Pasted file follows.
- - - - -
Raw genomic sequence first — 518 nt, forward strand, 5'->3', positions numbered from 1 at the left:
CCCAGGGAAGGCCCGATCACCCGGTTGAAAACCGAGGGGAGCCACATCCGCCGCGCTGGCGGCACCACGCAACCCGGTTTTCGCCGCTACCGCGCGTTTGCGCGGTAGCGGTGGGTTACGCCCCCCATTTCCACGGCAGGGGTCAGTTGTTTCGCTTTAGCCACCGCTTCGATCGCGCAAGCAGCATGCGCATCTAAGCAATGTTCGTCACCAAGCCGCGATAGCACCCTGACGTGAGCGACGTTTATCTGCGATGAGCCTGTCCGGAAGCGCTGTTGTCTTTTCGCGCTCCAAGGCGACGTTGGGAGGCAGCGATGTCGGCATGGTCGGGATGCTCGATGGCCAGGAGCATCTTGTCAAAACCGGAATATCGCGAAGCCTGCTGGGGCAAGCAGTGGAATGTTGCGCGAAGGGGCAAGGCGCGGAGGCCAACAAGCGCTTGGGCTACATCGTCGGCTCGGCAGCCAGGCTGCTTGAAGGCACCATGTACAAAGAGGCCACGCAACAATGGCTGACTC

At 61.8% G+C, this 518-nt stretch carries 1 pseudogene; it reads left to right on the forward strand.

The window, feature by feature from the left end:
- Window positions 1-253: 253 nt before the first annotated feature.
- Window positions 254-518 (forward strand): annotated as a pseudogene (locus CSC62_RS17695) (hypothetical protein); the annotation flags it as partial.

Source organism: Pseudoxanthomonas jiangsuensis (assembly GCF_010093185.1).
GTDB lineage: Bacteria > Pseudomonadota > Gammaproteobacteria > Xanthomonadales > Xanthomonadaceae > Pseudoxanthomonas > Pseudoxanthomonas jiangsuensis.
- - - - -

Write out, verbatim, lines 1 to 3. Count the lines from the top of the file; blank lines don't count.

Raw genomic sequence first — 518 nt, forward strand, 5'->3', positions numbered from 1 at the left:
CCCAGGGAAGGCCCGATCACCCGGTTGAAAACCGAGGGGAGCCACATCCGCCGCGCTGGCGGCACCACGCAACCCGGTTTTCGCCGCTACCGCGCGTTTGCGCGGTAGCGGTGGGTTACGCCCCCCATTTCCACGGCAGGGGTCAGTTGTTTCGCTTTAGCCACCGCTTCGATCGCGCAAGCAGCATGCGCATCTAAGCAATGTTCGTCACCAAGCCGCGATAGCACCCTGACGTGAGCGACGTTTATCTGCGATGAGCCTGTCCGGAAGCGCTGTTGTCTTTTCGCGCTCCAAGGCGACGTTGGGAGGCAGCGATGTCGGCATGGTCGGGATGCTCGATGGCCAGGAGCATCTTGTCAAAACCGGAATATCGCGAAGCCTGCTGGGGCAAGCAGTGGAATGTTGCGCGAAGGGGCAAGGCGCGGAGGCCAACAAGCGCTTGGGCTACATCGTCGGCTCGGCAGCCAGGCTGCTTGAAGGCACCATGTACAAAGAGGCCACGCAACAATGGCTGACTC

At 61.8% G+C, this 518-nt stretch carries 1 pseudogene; it reads left to right on the forward strand.